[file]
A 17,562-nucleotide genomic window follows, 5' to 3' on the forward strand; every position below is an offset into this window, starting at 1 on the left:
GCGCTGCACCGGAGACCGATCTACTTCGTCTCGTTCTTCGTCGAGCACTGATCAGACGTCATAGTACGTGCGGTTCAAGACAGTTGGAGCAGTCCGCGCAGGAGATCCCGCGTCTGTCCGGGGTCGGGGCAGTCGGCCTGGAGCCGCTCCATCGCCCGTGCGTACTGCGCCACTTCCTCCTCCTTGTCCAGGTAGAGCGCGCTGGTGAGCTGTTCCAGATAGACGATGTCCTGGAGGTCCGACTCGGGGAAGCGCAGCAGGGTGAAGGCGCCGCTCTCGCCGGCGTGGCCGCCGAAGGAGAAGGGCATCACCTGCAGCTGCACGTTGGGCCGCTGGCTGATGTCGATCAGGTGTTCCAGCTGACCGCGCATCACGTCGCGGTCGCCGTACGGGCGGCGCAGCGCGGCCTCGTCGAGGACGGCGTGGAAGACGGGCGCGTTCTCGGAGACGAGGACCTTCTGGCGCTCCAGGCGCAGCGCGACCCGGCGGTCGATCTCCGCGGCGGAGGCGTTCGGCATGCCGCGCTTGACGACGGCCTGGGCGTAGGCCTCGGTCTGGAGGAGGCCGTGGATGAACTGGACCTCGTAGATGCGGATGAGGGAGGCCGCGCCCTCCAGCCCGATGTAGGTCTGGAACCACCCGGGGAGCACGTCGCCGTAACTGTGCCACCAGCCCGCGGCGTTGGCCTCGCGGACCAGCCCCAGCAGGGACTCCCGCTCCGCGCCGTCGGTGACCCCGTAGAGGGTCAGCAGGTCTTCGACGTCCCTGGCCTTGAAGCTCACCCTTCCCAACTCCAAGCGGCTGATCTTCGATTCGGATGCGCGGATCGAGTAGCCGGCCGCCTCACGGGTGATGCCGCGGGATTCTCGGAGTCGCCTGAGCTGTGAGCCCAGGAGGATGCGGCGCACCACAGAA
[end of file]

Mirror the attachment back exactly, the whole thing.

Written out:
A 17,562-nucleotide genomic window follows, 5' to 3' on the forward strand; every position below is an offset into this window, starting at 1 on the left:
GCGCTGCACCGGAGACCGATCTACTTCGTCTCGTTCTTCGTCGAGCACTGATCAGACGTCATAGTACGTGCGGTTCAAGACAGTTGGAGCAGTCCGCGCAGGAGATCCCGCGTCTGTCCGGGGTCGGGGCAGTCGGCCTGGAGCCGCTCCATCGCCCGTGCGTACTGCGCCACTTCCTCCTCCTTGTCCAGGTAGAGCGCGCTGGTGAGCTGTTCCAGATAGACGATGTCCTGGAGGTCCGACTCGGGGAAGCGCAGCAGGGTGAAGGCGCCGCTCTCGCCGGCGTGGCCGCCGAAGGAGAAGGGCATCACCTGCAGCTGCACGTTGGGCCGCTGGCTGATGTCGATCAGGTGTTCCAGCTGACCGCGCATCACGTCGCGGTCGCCGTACGGGCGGCGCAGCGCGGCCTCGTCGAGGACGGCGTGGAAGACGGGCGCGTTCTCGGAGACGAGGACCTTCTGGCGCTCCAGGCGCAGCGCGACCCGGCGGTCGATCTCCGCGGCGGAGGCGTTCGGCATGCCGCGCTTGACGACGGCCTGGGCGTAGGCCTCGGTCTGGAGGAGGCCGTGGATGAACTGGACCTCGTAGATGCGGATGAGGGAGGCCGCGCCCTCCAGCCCGATGTAGGTCTGGAACCACCCGGGGAGCACGTCGCCGTAACTGTGCCACCAGCCCGCGGCGTTGGCCTCGCGGACCAGCCCCAGCAGGGACTCCCGCTCCGCGCCGTCGGTGACCCCGTAGAGGGTCAGCAGGTCTTCGACGTCCCTGGCCTTGAAGCTCACCCTTCCCAACTCCAAGCGGCTGATCTTCGATTCGGATGCGCGGATCGAGTAGCCGGCCGCCTCACGGGTGATGCCGCGGGATTCTCGGAGTCGCCTGAGCTGTGAGCCCAGGAGGATGCGGCGCACCACAGAA